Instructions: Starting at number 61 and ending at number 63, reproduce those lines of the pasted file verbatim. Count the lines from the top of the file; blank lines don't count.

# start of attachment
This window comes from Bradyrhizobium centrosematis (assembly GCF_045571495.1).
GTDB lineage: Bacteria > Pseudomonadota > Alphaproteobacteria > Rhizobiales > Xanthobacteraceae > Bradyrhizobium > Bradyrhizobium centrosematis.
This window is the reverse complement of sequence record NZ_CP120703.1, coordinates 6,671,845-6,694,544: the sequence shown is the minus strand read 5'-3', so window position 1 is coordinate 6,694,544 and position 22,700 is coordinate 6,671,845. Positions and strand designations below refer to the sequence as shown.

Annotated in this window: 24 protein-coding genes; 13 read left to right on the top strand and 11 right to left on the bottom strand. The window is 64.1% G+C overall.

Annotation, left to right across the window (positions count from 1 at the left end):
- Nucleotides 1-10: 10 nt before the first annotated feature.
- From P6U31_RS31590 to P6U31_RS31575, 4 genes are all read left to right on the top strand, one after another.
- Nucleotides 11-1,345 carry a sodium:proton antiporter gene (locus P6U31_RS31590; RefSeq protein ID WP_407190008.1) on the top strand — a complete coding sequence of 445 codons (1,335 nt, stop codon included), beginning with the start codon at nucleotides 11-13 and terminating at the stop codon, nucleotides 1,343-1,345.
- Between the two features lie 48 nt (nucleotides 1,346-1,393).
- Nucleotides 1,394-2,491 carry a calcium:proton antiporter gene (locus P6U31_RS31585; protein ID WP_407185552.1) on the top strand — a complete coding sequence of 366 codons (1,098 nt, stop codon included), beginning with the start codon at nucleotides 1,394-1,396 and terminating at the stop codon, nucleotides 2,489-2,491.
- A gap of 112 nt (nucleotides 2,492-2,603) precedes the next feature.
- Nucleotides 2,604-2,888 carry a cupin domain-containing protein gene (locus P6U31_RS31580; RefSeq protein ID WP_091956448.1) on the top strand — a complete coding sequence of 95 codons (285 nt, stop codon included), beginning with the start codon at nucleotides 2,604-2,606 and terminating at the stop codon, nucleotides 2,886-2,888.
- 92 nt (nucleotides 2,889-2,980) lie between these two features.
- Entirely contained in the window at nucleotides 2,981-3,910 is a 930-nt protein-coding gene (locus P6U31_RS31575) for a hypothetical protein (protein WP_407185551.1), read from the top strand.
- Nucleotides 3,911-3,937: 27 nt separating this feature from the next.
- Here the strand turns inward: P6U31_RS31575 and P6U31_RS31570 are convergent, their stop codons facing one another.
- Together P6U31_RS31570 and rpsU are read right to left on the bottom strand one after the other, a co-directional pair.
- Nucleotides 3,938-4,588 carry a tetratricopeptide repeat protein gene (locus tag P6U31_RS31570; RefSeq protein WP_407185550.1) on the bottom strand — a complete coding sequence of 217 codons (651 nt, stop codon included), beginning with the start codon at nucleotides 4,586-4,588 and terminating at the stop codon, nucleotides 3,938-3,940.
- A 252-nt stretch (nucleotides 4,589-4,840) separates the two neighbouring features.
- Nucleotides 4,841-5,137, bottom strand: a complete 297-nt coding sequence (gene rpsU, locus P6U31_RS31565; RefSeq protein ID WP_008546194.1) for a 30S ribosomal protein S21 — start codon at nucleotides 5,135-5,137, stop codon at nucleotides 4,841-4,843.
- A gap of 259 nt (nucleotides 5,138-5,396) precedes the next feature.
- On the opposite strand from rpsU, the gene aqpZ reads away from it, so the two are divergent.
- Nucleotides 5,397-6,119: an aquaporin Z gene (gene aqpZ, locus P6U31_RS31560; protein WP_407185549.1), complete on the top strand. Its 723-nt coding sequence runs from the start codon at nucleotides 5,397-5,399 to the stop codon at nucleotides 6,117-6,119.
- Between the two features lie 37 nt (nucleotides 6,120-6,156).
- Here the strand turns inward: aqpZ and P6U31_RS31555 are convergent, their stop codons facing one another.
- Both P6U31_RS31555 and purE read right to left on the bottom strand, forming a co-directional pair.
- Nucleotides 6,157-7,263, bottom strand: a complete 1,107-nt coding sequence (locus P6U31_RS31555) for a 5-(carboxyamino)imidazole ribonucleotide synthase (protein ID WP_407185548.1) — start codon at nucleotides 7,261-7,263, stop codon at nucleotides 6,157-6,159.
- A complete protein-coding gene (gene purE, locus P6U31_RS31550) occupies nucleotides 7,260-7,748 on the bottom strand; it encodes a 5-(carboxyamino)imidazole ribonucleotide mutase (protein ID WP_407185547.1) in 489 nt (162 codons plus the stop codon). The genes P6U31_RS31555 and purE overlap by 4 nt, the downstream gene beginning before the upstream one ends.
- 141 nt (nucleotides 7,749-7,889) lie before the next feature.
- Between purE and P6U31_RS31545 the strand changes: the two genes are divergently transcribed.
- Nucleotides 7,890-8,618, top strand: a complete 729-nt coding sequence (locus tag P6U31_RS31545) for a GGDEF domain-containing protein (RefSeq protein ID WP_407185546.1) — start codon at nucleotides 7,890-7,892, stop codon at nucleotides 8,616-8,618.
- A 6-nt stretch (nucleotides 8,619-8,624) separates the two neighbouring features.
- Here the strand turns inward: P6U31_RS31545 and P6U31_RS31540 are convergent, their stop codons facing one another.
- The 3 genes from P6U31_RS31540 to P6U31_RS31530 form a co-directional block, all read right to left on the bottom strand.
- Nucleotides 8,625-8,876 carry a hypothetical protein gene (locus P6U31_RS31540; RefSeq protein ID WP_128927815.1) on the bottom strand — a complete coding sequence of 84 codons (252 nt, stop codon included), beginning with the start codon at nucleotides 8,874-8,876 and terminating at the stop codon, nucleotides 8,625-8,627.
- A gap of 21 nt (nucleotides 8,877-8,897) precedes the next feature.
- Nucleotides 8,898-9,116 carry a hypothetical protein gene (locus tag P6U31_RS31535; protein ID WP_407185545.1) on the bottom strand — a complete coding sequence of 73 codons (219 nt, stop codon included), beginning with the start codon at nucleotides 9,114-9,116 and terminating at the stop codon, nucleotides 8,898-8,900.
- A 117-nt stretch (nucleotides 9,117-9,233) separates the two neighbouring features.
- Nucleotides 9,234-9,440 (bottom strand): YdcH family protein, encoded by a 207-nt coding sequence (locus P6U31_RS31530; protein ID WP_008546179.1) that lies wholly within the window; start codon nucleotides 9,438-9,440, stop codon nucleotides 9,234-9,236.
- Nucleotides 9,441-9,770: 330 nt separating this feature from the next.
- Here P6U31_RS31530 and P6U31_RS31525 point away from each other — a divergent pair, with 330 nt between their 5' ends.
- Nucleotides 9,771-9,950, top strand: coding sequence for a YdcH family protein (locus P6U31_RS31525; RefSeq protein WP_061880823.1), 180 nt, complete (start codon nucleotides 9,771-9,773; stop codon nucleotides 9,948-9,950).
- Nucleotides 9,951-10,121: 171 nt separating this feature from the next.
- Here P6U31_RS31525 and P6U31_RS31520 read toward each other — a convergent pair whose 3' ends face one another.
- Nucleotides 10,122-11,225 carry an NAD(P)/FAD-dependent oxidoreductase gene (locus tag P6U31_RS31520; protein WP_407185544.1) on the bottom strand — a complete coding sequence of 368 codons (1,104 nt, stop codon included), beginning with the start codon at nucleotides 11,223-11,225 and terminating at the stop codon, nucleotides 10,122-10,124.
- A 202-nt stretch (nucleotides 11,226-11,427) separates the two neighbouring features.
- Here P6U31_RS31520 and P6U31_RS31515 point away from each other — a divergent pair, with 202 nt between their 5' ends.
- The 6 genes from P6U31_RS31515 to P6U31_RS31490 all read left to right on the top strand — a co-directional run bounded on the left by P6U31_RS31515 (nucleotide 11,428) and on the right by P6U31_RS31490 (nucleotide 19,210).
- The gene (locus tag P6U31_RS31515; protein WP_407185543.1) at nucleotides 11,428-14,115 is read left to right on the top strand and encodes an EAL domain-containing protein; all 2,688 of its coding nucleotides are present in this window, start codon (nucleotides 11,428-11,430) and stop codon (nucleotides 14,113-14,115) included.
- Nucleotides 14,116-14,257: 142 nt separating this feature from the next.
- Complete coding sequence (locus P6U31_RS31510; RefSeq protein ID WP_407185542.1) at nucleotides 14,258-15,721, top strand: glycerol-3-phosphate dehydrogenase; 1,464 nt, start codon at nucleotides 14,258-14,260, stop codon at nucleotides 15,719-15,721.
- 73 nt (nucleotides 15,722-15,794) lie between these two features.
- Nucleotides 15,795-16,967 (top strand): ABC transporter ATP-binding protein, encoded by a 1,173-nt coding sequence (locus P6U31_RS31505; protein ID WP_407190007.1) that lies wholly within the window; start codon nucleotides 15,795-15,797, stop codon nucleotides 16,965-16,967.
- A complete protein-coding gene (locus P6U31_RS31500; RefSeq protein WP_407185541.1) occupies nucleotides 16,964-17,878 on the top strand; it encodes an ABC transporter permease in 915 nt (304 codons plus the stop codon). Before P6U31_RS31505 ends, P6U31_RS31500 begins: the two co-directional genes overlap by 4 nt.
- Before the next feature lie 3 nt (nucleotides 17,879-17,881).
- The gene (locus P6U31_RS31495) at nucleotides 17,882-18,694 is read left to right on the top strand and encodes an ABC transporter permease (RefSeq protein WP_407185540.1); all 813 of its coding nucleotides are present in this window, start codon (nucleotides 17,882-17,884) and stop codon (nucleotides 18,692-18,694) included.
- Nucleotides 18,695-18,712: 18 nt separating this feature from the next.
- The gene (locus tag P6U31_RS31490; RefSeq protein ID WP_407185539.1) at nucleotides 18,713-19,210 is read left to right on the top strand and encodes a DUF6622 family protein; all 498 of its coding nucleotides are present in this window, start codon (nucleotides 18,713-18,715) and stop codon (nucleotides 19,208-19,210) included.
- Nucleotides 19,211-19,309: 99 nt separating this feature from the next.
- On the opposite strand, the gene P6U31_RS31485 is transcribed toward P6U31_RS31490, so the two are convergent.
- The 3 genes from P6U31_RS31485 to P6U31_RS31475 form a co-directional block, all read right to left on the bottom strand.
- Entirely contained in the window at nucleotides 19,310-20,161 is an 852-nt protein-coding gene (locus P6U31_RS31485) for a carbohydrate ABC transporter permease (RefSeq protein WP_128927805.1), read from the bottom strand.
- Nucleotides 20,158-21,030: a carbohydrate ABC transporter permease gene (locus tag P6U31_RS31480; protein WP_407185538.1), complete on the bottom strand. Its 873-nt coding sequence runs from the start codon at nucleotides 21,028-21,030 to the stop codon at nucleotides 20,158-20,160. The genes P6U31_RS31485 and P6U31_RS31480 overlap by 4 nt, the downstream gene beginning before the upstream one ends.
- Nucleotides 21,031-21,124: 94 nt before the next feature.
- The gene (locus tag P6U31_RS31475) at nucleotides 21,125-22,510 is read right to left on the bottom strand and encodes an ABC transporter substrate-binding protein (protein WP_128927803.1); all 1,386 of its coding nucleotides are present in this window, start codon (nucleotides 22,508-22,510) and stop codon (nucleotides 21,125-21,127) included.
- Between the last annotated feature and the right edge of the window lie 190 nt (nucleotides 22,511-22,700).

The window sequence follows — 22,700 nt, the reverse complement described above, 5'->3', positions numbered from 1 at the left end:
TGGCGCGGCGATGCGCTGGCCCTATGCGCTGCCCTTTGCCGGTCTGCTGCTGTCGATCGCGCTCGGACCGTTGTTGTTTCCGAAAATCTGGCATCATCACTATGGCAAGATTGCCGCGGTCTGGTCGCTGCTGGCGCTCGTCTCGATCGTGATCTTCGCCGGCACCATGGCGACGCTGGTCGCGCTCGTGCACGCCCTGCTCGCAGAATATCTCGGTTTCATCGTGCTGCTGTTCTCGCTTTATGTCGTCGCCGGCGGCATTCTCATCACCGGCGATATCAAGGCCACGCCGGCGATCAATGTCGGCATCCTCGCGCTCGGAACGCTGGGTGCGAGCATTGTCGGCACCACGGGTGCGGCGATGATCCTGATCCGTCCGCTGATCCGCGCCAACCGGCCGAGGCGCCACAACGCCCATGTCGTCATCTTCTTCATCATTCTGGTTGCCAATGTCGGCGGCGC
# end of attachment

- The 3 genes from P6U31_RS31485 to P6U31_RS31475 form a co-directional block, all read right to left on the bottom strand.
- Entirely contained in the window at nucleotides 19,310-20,161 is an 852-nt protein-coding gene (locus P6U31_RS31485) for a carbohydrate ABC transporter permease (RefSeq protein WP_128927805.1), read from the bottom strand.
- Nucleotides 20,158-21,030: a carbohydrate ABC transporter permease gene (locus tag P6U31_RS31480; protein WP_407185538.1), complete on the bottom strand. Its 873-nt coding sequence runs from the start codon at nucleotides 21,028-21,030 to the stop codon at nucleotides 20,158-20,160. The genes P6U31_RS31485 and P6U31_RS31480 overlap by 4 nt, the downstream gene beginning before the upstream one ends.